Video Getting it Done Beyond a Nuclear Deal

If a nuclear deal is reached between Iran and world powers in Vienna, it will be a highly technical road map to be used to monitor nuclear activity in Iran for years to come to ensure Tehran does not make nuclear weapons. Equally as complicated will be dismantling international sanctions that were originally intended to be ironclad. VOA’s Heather Murdock talks to experts about the key challenges any deal will present.
Video

Video Rice Farmers Frustrated As Drought Grips Thailand

A severe drought in Thailand is limiting the growing season of the country’s important rice crop. Farmers are blaming the government for not doing more to protect a key export. Steve Sandford reports from Chiang Mai, Thailand.
Video

Video Making Music, Fleeing Bombs: New Film on Sudan’s Internal Refugees

In 2012, Sudanese filmmaker Hajooj Kuka went to make a documentary among civil war refugees in Sudan’s Blue Nile and Nuba Mountains region. What he found surprised him: music was helping to save people from bombing raids by their own government. VOA’s Carolyn Weaver has more.
Video

Video 'From This Day Forward' Reveals Difficult Journey of Transgender Parent

In her documentary, "From This Day Forward", filmmaker Sharon Shattuck reveals the personal journey of her transgender father, as he told his family that he always felt he was a woman inside and decided to live as one. VOA’s Penelope Poulou has more.
Video

Video Floodwaters Threaten Iconic American Home

The Farnsworth House in the Midwest State of Illinois is one of the most iconic homes in America. Thousands of tourists visit the site every year. Its location near a river inspired the design of the house, but, as VOA’s Kane Farabaugh reports, that very location is now threatening the existence of this National Historic Landmark.
Video

Video Olympics Construction Scars Sacred Korean Mountain

Environmentalists in South Korea are protesting a Winter Olympics construction project to build a ski slope through a 500-year-old protected forest. Brian Padden reports that although there is strong national support for hosting the 2018 Pyeongchang Winter Olympics, there are growing public concerns over the costs and possible ecological damage at the revered mountain.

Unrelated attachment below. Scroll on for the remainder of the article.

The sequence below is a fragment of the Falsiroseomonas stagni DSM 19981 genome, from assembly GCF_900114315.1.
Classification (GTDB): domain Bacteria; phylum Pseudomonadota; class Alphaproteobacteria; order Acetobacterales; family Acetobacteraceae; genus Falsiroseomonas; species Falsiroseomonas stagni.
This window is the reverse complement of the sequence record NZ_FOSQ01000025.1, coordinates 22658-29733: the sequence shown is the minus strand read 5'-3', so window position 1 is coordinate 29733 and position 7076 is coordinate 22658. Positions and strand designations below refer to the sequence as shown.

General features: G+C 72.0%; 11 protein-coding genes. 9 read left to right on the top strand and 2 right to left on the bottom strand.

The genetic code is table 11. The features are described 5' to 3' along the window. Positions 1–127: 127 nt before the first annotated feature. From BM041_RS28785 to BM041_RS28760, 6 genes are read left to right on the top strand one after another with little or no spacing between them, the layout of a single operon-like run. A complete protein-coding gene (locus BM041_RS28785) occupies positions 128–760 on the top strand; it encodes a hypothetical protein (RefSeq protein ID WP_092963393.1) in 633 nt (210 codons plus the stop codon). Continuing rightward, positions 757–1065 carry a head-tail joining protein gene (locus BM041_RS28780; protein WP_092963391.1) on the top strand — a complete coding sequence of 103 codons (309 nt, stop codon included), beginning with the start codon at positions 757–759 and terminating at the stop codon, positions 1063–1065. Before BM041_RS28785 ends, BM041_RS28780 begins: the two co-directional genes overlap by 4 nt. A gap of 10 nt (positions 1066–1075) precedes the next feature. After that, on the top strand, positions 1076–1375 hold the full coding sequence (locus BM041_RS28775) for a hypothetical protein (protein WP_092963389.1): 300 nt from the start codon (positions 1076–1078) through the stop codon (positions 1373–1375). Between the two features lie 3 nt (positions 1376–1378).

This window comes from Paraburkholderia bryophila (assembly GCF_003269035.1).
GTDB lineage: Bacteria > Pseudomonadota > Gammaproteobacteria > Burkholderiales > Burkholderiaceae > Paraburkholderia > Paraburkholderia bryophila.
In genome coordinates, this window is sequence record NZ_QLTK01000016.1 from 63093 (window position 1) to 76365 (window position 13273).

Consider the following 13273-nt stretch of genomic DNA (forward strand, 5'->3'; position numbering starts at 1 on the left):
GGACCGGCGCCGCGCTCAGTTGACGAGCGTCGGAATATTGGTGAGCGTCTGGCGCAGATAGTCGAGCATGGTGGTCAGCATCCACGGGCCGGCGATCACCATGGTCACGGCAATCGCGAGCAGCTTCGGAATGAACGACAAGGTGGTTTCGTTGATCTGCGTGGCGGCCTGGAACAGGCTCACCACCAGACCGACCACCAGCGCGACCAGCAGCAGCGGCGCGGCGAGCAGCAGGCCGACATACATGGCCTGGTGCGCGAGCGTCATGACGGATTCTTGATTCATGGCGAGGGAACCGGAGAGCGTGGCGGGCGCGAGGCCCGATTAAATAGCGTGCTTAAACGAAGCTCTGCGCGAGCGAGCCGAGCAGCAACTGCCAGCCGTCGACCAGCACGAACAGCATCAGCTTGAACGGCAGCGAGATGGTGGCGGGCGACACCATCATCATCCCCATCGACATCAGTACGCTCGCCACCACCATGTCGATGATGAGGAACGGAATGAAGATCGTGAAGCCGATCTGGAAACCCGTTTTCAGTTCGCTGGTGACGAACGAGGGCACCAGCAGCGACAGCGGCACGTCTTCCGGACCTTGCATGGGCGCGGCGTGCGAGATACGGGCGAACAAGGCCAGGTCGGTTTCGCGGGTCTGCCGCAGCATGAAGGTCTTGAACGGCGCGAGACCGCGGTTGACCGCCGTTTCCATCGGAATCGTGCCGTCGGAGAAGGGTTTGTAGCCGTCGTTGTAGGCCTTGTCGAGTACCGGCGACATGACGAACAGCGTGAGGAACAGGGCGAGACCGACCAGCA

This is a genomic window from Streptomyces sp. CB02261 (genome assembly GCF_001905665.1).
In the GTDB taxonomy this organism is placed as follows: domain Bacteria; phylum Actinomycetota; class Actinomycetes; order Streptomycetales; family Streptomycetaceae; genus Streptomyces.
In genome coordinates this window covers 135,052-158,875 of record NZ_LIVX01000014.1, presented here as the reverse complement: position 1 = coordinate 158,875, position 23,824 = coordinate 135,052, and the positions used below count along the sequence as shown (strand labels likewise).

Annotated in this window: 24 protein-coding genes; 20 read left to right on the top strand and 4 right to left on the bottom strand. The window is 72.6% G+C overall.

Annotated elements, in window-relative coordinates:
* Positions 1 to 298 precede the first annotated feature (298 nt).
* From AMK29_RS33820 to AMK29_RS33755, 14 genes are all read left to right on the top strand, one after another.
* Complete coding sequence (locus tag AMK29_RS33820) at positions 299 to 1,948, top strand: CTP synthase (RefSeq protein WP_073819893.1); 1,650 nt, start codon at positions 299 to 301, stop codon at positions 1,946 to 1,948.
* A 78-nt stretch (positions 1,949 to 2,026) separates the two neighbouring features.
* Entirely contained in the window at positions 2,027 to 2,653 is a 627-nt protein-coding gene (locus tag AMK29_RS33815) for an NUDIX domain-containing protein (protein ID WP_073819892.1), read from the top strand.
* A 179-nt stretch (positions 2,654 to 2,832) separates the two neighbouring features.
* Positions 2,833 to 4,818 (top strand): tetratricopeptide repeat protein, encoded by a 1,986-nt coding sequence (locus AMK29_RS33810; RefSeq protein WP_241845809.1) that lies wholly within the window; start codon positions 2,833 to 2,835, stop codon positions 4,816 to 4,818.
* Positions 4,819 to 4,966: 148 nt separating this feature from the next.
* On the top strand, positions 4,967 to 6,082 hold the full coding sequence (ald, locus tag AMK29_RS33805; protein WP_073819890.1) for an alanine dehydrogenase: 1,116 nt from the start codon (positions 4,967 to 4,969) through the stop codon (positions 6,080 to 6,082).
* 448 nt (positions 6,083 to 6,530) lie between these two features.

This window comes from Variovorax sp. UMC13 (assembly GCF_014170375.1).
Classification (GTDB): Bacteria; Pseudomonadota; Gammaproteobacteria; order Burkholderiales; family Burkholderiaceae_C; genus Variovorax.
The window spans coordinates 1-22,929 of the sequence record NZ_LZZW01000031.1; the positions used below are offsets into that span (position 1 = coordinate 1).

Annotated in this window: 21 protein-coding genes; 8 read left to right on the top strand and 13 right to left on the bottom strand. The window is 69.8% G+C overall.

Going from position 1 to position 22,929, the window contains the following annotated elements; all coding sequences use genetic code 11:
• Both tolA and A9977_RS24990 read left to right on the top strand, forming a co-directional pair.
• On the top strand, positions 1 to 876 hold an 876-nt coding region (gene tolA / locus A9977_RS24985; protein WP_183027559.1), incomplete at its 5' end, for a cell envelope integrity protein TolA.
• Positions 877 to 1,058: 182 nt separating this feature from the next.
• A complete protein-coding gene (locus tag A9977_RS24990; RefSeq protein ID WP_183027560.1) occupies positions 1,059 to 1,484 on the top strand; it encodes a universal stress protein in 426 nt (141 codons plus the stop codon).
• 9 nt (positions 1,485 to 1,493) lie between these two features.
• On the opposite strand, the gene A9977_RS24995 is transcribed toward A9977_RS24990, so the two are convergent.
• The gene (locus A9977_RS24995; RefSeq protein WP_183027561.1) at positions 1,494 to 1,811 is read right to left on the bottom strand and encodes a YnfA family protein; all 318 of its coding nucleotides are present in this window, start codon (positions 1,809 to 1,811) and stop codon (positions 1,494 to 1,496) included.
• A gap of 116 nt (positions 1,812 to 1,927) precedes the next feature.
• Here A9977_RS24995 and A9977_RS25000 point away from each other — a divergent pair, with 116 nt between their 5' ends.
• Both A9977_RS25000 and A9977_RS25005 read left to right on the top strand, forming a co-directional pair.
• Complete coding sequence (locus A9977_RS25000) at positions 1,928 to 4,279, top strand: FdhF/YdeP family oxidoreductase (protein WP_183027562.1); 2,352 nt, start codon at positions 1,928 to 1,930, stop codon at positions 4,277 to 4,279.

Video

Video Xenophobia Victims in South Africa Flee Violence, Then Return

Many Malawians fled South Africa early this year after xenophobic attacks on African immigrants. But many quickly found life was no better at home and have returned to South Africa – often illegally and without jobs, and facing the tough task of having to start over. Lameck Masina and Anita Powell file from Johannesburg.
Video

Video Family of American Marine Calls for Release From Iranian Prison

As the crowd of journalists covering the Iran talks swells, so too do the opportunities for media coverage.  Hoping to catch the attention of high-level diplomats, the family of American-Iranian marine Amir Hekmati is in Vienna, pleading for his release from an Iranian prison after nearly 4 years.  VOA’s Heather Murdock reports from Vienna.
Video

Video UK Holds Terror Drill as MPs Mull Tunisia Response

After pledging a tough response to last Friday’s terror attack in Tunisia, which came just days before the 10th anniversary of the bomb attacks on London’s transport network, British security services are shifting their focus to overseas counter-terror operations. VOA's Henry Ridgwell has more.
Video

Video Hate Groups Spread Influence Via Internet

Hate groups of various kinds are using the Internet for propaganda and recruitment, and a Jewish human rights organization that monitors these groups, the Simon Wiesenthal Center, says their influence is growing. The messages are different, but the calls to hatred or violence are similar. VOA's Mike O’Sullivan reports.
Video

Video Blind Somali Journalist Defies Odds in Mogadishu

Despite improving security in the last few years, Somalia remains one of the most dangerous countries to be a journalist – even more so for someone who cannot see. Abdulaziz Billow has the story of journalist Abdifatah Hassan Kalgacal, who has been reporting from the Somali capital for the last decade despite being blind.

VOA Blogs